I’m sure there have been articles written about the awesomeness of everyone. I tried reading one on theringer.com and got bored because I was present throughout this entire run. It almost took away from the experience because someone was trying to describe to me what I felt and there are no words for what I felt. For me, there is no need to describe or analyze anything and the only course of pleasure is to get in tune with this state of mind and enjoy it. We love nostalgia because it reminds us of a time when we were at relative peace and felt content with our lives, and we long for that place again. Nevermind that its literal meaning is closer to a “pain from an old wound”. If I am fortunate enough to live a long life, decades from now I will recollect this feeling with great warmth and satisfaction. I will long for it. At the same time I will value the pain I felt going through this emotionally captivating run.
Perhaps what might make this experience more special than other titles is the history of failure that preceded it. Or how this was, much like the Pistons, a team victory more than one delivered by a trio of surefire Hall of Famers. Or how it offers a perspective of how far we’ve come – from Kenny Anderson chaining himself to his locker in Portland to this. Or how close we came to tanking for Wiggins. It doesn’t matter and I will not try to explain it. The only thing I do know is that the title endorphins are having an effect which is well beyond the game of basketball.
Inevitably lasting memories were formed and for me it wasn’t a discrete event that stood out. Kawhi’s Game 7 shot, Fred’s end-of-clock three, Curry’s missed jumper and many others are mere bricks in the larger picture. It was the death-by-possession that has formed a permanent impression on my soul. Anticipating and hoping for a positive outcome 24 seconds at a time is what took its toll. The anxiety of knowing how failure would feel like given how close we’d come supplied the undertones of games 5 and 6. It’s the three long days between Kyle Lowry’s last second miss in Game 5 and the tip-off for Game 6 that I will remember. If there’s a basketball equivalent of death row, that might be it. I would’ve given anything for the ability to go to sleep after Game 5 and wake up right before Game 6.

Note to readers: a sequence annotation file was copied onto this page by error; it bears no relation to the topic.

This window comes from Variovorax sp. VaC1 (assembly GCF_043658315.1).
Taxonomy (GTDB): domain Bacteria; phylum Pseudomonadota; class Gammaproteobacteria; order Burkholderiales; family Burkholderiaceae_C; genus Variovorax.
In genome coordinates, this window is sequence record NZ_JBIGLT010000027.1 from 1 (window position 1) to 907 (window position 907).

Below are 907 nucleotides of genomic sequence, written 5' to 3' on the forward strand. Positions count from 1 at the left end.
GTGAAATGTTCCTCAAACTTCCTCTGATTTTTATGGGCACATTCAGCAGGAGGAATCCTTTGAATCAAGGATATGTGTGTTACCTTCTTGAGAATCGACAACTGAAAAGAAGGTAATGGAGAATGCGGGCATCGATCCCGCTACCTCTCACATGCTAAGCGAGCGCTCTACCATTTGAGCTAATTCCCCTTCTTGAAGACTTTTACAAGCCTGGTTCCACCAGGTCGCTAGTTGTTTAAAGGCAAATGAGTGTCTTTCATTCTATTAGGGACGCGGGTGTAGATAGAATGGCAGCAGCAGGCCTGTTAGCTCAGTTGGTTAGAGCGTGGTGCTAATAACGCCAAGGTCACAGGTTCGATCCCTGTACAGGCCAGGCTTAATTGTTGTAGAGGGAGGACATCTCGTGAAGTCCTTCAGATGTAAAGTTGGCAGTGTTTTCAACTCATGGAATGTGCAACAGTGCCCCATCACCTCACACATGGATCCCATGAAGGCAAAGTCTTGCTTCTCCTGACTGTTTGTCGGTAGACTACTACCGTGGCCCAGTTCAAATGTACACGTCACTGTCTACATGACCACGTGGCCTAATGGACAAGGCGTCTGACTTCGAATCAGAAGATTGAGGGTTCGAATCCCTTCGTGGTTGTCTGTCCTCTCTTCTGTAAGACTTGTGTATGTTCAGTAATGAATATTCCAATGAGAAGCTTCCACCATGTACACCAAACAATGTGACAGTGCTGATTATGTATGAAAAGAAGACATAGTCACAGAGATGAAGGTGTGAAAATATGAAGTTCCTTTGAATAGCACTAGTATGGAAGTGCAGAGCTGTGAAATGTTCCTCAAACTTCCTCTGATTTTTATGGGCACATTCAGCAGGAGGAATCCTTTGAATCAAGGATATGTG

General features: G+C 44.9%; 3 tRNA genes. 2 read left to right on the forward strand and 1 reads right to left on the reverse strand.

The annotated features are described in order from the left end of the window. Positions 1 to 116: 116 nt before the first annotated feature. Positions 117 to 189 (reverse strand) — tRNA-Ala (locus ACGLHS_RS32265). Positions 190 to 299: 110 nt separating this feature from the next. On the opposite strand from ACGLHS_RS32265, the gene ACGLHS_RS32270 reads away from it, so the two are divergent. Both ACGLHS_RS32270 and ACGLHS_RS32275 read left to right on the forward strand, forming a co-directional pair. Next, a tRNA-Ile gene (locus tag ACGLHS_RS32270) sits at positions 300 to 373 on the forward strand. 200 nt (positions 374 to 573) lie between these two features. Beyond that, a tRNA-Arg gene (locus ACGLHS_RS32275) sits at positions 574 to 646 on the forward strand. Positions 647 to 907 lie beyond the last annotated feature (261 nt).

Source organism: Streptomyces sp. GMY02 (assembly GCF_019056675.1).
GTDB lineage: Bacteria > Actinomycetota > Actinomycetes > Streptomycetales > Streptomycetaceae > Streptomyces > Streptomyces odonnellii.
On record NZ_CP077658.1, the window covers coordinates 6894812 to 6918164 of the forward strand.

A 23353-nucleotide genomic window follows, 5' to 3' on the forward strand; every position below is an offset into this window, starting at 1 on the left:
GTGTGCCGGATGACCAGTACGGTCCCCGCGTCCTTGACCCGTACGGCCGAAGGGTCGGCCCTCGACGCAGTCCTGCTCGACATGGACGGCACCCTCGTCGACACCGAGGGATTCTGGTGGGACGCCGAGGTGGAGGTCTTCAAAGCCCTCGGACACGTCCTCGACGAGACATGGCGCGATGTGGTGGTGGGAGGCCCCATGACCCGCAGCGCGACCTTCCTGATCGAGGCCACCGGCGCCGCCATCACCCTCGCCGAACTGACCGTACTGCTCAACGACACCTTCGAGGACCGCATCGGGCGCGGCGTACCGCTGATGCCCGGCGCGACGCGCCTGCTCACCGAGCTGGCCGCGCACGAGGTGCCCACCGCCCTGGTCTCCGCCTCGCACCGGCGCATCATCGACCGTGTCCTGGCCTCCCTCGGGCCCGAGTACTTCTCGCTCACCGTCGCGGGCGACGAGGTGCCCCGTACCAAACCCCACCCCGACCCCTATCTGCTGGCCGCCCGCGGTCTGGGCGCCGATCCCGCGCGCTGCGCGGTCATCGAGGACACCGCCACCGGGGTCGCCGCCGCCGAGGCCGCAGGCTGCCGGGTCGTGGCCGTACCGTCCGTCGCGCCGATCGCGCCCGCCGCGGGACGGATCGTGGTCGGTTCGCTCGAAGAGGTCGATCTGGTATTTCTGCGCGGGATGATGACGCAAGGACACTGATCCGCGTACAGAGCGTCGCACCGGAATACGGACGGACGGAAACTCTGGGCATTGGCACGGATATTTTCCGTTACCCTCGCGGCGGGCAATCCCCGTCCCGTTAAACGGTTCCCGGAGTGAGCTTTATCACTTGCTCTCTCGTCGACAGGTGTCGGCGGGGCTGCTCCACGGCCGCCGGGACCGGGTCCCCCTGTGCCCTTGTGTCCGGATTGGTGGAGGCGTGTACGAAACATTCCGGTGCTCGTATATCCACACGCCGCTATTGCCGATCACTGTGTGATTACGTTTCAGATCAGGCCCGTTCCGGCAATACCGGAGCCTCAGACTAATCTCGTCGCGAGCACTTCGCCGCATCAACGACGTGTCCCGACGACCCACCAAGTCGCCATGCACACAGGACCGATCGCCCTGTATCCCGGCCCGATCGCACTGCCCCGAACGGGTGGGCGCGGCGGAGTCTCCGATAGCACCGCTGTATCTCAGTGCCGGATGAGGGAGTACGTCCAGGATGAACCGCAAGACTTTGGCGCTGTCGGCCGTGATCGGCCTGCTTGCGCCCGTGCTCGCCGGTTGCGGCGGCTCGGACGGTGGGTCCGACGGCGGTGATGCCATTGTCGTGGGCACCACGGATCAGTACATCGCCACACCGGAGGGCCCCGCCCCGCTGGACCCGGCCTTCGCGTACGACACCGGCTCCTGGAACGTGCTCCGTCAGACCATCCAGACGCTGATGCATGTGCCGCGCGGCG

Two opposing schools of thoughts kept colliding through this entire run. On one hand, wouldn’t it be oh so quintessential Toronto sports to screw this up? The negativity that has formed over decades of heartbreak gives way to thoughts that crush your soul. Would this be Golden State’s 3-1 revenge? Wouldn’t it be poetic for them to reverse the only blemish on their mark and for the Raptors to serve as the mannequin? A chance to close at home and we blow it. Surely this is the beginning of the end. Kawhi’s not getting clear foul calls, oh man, the fix is in.
Diametrically opposed to these thoughts were the ones that echoed of how this team was different. Distinctively different. They had Kawhi Leonard but they also had resolve. The were unphased in the face of adversity and if anything it lifted them to greater heights. How many punches could we take? Would we have enough to throw one more back? Of course we would, we had paid our dues over years of playoff heartbreak. The Brooklyn Game 7 loss. Swept by Washington. LeBronto. All these were leading to an apex and this is that zenith. This is where we reap what we had painfully sowed and cultivated. This is where it comes together.
Every possession these two perspectives violently collided. Nobody knew which one would prevail – we told ourselves it would be the latter but deep inside we feared the former. The sweat while watching the theater is proof of the suffering.
In Notes from Underground, Fyodor Dostoevsky mused, “Man is sometimes extraordinarily, passionately, in love with suffering, and that is a fact.”
It is true. There was nothing more satisfying and beautiful than suffering through this spring. And I’m a better man for it.